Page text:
About two months before Christmas, people make “black cake” which is a dense, dark cake of which bits are sent to cousins that do not live nearby. It is a form of fruitcake, which includes soaking the fruit in rum for several months.

Parades that include drummers and dancers that are wearing masks of characters such as Long Man, Long-lady (or Boom Boom Sally or Mother Sally), and Cow take place during the holiday season.


Gift-giving in Paraguay is often done on Epiphany (January 6) rather than Christmas Day. While trees with lights on them are a common decoration, the real importance of the season is family. Santa Claus is known as Papa Noel, but the main focus of Christmas in Paraguay is the birth of Jesus. There are many nativity scenes (presebre) around town and in homes.


Many of Peru’s traditions come from the Incas and the Spanish that conquered their nation at some point. The Roman Catholic influence results in a proclivity for celebrating the Christian holidays such as Christmas, with traditional celebrations included from the other cultures.

Noche Buena (“good night”) is the term used for Christmas Eve. Christmas Eve at midnight is when the celebrations begin in most Peruvian families. An evening mass begins the celebration for many people, beginning about 9 or 10 pm. Following that, Peruvians return home for the biggest party of the year. They have a meal and presents, a toast at midnight, and a huge fireworks display. The fireworks are set off by nearly every family, who purchase them in the weeks leading up to Christmas. The whole sky will have fireworks exploding as most people are sending fireworks into the sky above them.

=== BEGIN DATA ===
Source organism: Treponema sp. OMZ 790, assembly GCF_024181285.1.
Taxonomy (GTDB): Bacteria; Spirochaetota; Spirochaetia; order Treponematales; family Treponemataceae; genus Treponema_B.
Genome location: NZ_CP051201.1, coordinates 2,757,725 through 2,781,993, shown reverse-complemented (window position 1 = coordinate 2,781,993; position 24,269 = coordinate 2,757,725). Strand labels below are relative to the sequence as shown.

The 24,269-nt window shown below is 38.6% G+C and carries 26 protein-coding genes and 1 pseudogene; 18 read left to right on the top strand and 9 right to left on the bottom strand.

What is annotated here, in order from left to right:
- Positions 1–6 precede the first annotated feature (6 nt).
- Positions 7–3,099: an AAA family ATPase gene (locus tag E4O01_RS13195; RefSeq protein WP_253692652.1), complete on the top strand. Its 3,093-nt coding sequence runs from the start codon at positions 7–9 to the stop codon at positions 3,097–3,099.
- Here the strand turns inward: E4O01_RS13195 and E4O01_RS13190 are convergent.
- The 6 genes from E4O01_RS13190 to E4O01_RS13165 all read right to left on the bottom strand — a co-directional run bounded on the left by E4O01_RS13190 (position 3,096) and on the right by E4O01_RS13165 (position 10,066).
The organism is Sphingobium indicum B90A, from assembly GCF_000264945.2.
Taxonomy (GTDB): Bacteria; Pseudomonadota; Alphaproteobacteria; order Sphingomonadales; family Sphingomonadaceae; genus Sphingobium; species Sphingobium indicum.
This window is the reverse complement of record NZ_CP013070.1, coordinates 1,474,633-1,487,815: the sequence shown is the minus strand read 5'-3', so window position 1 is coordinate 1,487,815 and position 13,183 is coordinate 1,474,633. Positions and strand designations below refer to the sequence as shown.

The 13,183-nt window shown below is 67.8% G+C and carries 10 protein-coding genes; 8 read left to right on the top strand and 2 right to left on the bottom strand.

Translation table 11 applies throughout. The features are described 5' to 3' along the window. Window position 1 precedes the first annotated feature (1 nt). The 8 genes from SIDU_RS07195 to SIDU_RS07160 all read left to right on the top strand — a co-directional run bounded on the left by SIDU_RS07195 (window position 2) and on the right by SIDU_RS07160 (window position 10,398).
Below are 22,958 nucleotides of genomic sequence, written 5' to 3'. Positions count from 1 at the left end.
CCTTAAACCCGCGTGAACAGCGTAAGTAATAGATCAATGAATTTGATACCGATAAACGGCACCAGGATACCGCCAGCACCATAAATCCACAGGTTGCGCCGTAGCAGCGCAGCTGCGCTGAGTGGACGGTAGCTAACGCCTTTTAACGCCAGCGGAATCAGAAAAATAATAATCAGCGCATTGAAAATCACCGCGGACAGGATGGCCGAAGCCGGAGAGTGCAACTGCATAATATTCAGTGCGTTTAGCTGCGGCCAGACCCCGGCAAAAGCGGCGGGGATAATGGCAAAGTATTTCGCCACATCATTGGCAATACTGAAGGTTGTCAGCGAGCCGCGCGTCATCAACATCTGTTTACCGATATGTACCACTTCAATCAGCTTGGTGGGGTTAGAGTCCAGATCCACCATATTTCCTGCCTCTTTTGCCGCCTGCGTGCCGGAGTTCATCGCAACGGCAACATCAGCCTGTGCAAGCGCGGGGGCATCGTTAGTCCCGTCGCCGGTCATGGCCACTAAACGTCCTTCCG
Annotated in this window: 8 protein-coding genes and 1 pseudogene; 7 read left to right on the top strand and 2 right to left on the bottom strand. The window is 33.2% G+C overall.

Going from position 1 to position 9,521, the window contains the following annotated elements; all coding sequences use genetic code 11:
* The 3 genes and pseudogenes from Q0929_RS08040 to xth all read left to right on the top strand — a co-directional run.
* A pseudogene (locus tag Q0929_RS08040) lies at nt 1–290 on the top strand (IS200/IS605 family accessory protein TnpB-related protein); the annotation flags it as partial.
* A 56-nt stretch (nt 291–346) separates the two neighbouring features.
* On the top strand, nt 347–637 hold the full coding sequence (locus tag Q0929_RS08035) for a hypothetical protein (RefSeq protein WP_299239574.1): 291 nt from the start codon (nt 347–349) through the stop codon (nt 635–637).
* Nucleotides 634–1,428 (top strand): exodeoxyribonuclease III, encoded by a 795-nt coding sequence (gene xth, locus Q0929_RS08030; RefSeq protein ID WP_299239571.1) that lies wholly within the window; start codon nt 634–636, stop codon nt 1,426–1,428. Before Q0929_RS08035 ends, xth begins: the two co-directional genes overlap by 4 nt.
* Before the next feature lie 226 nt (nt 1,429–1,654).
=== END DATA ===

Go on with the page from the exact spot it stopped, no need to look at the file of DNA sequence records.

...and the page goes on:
One of the treats at the Christmas meal is the traditional paneton – an Italian sweet bread that is sold nearly everywhere.

The week before Christmas, organizations and communities organize what they call “chocolatadas” for the children who might not get presents, offering a cup of hot chocolate and sometimes a little gift.


“Goedoe Pa” or “Dearest Daddy” is the name given to the one who delivers presents in Suriname.

On December 6th, children may find presents and poems in their shoes. This tradition began in 1975. Prior to that, Suriname was a colony of the Dutch, and many of the traditions were the same as the ones generally practiced in the Netherlands. This included Saint Nicholas who arrived by ship and rode a white horse.


As in Paraguay, Santa is called Papa Noel. Christmas trees are often in houses, but are usually artificial, as live pine trees are difficult to find. A small nativity scene is found in most homes. The baby Jesus is left out of the scene until Christmas morning. Families enjoy dinner together on Christmas Eve. When midnight hits, adults will point children toward a star in the sky or do fireworks, while another adult slips presents under the tree. The children are delighted and amazed to find that the presents have appeared.


Music is a large part of the Venezuelan Christmas. Traditional songs are played on guitar, maracas, and drum while people sing.

For nine mornings before Christmas, the church has mass. Some people may roller-skate to the church.

The traditional feast includes “hallaca” which is a mixture of meat, capers, olives, and raisins filling a dough made from cornmeal and steamed or baked inside plantain leaves, a ham-and-raisin bread, and a sweet treat made of brown sugar and papaya.